A letter released today by City Councillor David East, from independent panel chairperson The Honourable Sir John Hansen, KNZM, has highlighted that an important clause enabling the correct application of the RUO was omitted from the district plan in its final draft. (link to letter at end of article)
The CCC Strategic and Policy Division have openly admitted that they knowingly removed the clause as they did not support a more permissive building pathway.
Judge Hansen’s letter follows the process the Independent hearing panel undertook after considering all the evidence presented to them at the time of the hearings.
The panel stated that they believed the CCC proposed HFHMA policy would impose significant constraints on building and would negatively affect the community. The panel stated that the CCC's revised version was too onerous, that caution is needed when applying the CRPS (Canterbury Regional Policy Statement) policy regarding high hazard areas, especially when there are varying degrees of risk to life including no material risk, that risk to life in these area from sea level rise (SLR) over the next 100 years was minimal.
The CCC was called upon to provide a drafting service purely to write an alternative policy as instructed by the panel. The draft policy was delivered but in the final CCC submission a critical clause was omitted. This clause has allowed the “CCC to take a course that has denied landowners within the RUO the relief clearly granted by the IHP”, said Judge Hansen. Judge Hansen also raises concerns around CCC knowing of the omission but not bringing it to the panel's attention, stating, if it had been noted the panel would have certainly added the clause back in.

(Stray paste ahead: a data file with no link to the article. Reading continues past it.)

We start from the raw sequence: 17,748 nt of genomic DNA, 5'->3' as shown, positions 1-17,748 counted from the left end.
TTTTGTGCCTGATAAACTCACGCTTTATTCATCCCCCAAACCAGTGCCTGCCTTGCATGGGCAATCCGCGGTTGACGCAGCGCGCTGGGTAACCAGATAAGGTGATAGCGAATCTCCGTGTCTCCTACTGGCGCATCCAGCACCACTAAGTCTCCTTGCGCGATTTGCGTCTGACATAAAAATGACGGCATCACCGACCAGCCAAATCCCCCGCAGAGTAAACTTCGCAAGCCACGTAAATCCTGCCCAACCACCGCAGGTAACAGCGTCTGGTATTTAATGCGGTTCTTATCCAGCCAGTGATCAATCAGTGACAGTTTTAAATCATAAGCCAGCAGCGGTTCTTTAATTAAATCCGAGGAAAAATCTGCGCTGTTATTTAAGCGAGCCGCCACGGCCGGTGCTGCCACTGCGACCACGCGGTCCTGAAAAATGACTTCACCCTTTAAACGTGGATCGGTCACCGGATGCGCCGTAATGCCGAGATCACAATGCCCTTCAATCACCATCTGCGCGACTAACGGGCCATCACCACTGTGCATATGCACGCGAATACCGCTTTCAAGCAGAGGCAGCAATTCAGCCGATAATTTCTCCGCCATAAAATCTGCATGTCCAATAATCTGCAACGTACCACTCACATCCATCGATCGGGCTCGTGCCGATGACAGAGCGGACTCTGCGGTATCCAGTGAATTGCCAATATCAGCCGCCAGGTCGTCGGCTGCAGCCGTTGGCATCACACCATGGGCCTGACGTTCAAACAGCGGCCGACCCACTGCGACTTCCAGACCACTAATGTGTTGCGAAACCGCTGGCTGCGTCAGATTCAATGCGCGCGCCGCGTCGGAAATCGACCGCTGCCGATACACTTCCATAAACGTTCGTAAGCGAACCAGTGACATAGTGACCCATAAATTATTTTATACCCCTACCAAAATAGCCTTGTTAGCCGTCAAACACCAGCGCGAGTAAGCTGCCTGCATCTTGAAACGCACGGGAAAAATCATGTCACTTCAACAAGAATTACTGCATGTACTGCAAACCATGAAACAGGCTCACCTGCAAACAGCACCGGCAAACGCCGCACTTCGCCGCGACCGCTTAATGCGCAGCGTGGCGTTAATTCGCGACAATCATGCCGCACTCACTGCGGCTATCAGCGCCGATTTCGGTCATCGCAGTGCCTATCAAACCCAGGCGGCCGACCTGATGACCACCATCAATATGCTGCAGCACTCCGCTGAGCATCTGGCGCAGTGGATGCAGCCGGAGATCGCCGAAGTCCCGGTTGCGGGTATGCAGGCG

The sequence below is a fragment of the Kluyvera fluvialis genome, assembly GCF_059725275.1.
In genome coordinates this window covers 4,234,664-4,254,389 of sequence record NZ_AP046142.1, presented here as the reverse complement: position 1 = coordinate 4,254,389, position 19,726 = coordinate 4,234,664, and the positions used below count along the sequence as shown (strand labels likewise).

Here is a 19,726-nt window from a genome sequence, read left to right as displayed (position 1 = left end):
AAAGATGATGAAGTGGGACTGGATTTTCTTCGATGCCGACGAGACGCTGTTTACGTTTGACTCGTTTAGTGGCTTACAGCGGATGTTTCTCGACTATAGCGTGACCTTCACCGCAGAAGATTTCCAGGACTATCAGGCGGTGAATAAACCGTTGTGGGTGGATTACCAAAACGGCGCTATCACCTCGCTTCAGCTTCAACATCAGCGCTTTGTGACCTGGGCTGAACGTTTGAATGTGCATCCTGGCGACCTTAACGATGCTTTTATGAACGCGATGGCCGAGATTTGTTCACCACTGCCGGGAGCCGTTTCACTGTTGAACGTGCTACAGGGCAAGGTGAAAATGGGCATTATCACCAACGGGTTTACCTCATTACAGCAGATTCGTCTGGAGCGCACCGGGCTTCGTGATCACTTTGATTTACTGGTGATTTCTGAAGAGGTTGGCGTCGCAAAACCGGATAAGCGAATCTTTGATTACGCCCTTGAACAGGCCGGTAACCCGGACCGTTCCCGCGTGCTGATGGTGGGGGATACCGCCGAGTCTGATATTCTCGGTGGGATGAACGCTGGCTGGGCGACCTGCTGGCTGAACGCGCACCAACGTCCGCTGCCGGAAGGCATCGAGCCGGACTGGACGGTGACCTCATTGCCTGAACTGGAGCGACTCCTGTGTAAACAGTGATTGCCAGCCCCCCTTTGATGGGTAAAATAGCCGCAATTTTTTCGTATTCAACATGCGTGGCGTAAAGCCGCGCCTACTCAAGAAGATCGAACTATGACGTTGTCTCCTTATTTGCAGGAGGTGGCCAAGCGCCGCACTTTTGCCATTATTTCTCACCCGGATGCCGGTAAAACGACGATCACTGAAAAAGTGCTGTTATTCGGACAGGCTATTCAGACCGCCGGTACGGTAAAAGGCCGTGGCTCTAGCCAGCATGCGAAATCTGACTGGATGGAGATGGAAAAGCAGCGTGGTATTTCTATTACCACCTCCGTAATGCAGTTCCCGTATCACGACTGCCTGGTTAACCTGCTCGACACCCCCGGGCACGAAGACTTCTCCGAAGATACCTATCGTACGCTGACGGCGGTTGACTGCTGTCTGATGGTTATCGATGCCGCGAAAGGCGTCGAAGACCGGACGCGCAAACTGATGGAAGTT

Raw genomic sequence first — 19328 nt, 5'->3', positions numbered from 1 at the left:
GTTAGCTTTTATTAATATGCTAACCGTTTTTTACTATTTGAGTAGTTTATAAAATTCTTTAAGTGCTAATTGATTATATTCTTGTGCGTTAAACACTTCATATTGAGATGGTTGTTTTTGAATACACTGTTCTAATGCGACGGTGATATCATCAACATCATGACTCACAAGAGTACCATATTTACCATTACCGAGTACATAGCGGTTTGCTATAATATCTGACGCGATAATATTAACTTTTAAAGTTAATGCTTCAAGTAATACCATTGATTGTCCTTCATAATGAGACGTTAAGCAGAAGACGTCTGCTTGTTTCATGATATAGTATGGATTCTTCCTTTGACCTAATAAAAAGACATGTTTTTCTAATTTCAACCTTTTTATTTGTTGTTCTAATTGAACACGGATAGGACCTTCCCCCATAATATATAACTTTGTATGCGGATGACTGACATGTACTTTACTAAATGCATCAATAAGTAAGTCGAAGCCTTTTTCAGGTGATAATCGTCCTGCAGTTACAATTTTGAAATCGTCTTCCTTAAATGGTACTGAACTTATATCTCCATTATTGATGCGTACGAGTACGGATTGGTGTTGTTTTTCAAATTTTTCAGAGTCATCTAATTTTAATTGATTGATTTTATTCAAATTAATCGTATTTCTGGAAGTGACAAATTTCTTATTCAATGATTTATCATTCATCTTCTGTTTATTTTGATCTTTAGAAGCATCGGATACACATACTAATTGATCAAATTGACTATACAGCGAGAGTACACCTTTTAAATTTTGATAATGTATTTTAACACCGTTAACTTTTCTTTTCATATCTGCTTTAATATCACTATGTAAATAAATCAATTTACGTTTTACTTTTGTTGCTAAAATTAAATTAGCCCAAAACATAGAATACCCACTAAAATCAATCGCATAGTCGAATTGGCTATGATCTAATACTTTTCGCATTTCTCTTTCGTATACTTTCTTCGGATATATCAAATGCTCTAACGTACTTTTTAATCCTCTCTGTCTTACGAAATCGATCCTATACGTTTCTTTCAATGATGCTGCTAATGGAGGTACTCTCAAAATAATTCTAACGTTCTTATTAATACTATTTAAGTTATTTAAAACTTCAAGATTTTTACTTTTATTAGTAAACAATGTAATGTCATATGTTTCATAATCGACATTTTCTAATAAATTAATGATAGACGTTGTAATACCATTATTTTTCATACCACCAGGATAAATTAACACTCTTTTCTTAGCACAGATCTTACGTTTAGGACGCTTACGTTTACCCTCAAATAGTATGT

CCRU has long maintained the removal of the enabling clause in the final submission was an act that sought to derail a legally independent process. We have consistently asked the CCC to provide us with information on who gave the instruction to remove this clause from the final submission and when was this done. We have not received a response.
With the support of the local community boards and councillor David East, CCRU has approached both regenerate and the local MP's to ask that the district plan be swiftly corrected through the use of Section 71 of the Regeneration Act that will allow the minister to make corrections to the plan.
It must be acknowledged that the incorrect application of the RUO policy by the CCC has caused enormous stress to the community both financially and emotionally. Some gave up and built elsewhere, some built less due to the consent cost, some moved rather than face the gauntlet of CCC for an extension.
Given the letter from Judge Hansen indicating that the omission of the clause is an obvious oversight, it should therefore be corrected. The recent RMA hearing outcome regarding the CCC interpretation of the same RUO stated, “in our view the application of a strict avoidance would result in an absurdity that would move perilously close to a prohibition “.
It is CCRU’s view that the Section 71 process should be undertaken immediately to correct this mistake and apologies be given to the affected communities.
CCRU approached the CCC, Regenerate, MP's, David East and other Community Boards in June 2018 and invited them to partner with CCRU in its application to the minister on this matter.
Despite the revelations in this letter, CCRU will continue its commitment to work collaboratively with all agencies and support the vital process of community engagement on important coastal issues.
The CCRU response to the letter from Sir John Hansen,
CCRU have always felt that the omission of the policy that enabled building in the Residential Unit Overlay from the district plan was an oversight and this letter confirms that. The CCC position has been that the plan is as the panel intended.
CCRU is committed to getting this corrected and think the use of Section 71 is the appropriate mechanism. This approach now also has the support of Judge Hansen.
CCRU have been working with local MP's, Councillors, Community Boards and Regenerate to get this corrected and want to thank them for their support to date. We would also welcome support from CCC.
Going forward, CCRU are committed to the community engagement which is part of the consensual adaptation process, but recognise this situation is an impediment to that process, hence needs to be resolved.
CCRU endorse the call for an independent enquiry into how and why this clause was removed and how it escaped the notice of the panel.